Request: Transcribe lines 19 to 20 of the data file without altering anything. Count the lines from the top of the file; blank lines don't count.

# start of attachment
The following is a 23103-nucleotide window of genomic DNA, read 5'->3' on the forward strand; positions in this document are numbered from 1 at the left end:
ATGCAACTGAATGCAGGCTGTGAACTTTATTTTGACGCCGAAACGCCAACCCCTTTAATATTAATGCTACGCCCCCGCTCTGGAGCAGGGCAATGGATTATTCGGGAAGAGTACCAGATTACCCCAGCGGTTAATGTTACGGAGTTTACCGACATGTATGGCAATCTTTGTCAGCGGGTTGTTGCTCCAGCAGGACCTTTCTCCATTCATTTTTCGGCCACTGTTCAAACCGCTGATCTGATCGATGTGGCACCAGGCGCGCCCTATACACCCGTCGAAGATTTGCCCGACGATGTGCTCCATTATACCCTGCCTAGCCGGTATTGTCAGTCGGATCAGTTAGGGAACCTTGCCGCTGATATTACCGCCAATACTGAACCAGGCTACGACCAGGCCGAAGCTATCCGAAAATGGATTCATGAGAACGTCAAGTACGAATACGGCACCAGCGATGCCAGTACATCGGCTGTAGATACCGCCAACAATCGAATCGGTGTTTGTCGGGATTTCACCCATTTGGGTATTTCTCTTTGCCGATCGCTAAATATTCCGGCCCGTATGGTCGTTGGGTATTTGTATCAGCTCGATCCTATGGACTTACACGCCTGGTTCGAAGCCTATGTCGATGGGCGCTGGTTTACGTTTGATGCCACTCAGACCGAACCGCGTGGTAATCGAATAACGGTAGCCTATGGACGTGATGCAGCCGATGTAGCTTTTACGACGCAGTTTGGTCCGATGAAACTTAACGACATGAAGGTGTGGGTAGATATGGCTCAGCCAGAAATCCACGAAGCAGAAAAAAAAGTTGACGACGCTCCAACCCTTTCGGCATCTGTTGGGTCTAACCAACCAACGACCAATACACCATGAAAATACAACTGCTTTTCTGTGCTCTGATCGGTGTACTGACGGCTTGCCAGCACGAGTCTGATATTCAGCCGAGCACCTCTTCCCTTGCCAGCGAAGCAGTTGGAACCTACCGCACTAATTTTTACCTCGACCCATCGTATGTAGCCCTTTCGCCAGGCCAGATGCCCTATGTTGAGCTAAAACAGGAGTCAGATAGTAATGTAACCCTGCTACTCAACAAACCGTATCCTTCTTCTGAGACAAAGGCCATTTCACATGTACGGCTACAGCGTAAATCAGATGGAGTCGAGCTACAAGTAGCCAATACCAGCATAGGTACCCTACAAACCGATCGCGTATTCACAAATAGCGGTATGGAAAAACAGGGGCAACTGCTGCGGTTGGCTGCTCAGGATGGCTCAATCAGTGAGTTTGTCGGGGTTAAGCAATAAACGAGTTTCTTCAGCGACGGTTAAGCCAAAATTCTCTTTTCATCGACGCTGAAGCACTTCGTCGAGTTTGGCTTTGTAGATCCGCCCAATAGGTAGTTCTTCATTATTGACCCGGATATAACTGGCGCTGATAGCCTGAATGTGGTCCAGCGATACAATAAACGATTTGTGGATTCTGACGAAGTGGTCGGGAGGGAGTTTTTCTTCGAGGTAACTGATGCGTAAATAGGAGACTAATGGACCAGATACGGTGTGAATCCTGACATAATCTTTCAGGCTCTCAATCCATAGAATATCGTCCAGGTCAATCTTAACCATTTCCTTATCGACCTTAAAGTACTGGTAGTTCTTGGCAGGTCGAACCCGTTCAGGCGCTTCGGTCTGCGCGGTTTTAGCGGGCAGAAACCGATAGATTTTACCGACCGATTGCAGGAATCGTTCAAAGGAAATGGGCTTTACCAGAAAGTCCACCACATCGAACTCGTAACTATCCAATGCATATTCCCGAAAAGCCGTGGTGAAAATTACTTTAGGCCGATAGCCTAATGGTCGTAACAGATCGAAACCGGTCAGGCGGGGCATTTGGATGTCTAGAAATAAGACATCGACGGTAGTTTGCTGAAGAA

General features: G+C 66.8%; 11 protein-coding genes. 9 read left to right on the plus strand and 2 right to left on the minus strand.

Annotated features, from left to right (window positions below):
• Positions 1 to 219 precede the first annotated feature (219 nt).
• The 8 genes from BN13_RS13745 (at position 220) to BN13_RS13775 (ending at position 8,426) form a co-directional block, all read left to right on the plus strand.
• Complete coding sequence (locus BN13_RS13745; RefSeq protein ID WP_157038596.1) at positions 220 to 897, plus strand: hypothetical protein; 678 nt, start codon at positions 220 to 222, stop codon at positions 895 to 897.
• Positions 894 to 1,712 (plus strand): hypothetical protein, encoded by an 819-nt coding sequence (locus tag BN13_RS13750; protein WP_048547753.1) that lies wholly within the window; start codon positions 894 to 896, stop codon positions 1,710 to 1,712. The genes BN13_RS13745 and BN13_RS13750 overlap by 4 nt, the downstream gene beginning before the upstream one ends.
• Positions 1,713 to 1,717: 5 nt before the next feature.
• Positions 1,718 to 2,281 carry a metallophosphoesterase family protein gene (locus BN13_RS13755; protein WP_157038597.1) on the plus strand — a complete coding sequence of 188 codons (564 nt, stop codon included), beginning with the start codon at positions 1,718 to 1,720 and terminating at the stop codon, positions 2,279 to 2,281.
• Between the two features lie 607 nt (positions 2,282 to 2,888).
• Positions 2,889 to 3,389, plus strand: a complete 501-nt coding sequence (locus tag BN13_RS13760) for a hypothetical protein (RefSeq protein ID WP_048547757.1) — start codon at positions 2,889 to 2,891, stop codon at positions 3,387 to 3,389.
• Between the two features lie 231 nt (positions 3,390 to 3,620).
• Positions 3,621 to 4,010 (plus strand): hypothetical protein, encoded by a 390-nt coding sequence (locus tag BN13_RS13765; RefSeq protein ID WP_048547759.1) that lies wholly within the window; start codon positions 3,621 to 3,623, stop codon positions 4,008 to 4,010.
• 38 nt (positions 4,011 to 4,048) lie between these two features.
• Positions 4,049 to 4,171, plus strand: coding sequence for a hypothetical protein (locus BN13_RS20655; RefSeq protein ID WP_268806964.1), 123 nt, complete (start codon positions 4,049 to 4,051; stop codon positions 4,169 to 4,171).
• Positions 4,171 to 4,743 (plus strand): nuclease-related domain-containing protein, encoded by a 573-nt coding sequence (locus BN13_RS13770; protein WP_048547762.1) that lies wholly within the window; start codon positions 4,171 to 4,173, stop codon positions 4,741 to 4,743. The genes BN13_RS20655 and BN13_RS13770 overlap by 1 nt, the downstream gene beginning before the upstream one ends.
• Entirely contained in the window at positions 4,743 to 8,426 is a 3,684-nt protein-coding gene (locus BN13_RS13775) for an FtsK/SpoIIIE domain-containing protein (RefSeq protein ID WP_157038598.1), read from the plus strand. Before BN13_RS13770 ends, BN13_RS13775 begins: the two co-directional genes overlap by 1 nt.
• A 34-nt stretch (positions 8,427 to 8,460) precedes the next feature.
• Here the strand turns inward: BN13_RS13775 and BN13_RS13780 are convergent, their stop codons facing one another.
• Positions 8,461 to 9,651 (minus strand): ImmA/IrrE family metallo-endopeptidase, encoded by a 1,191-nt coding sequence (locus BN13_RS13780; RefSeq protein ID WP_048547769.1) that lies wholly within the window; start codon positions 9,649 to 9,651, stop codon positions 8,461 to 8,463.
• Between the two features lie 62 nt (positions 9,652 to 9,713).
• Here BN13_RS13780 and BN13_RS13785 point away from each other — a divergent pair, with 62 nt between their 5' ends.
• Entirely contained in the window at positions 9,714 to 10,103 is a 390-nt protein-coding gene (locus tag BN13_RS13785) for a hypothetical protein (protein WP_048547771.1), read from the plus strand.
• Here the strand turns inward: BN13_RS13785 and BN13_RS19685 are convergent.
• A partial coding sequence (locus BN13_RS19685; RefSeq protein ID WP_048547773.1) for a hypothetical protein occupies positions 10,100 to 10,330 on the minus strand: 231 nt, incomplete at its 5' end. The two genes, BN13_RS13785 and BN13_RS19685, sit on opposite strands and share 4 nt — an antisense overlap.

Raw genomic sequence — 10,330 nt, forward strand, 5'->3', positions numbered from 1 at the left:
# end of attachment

• A 34-nt stretch (positions 8,427 to 8,460) precedes the next feature.
• Here the strand turns inward: BN13_RS13775 and BN13_RS13780 are convergent, their stop codons facing one another.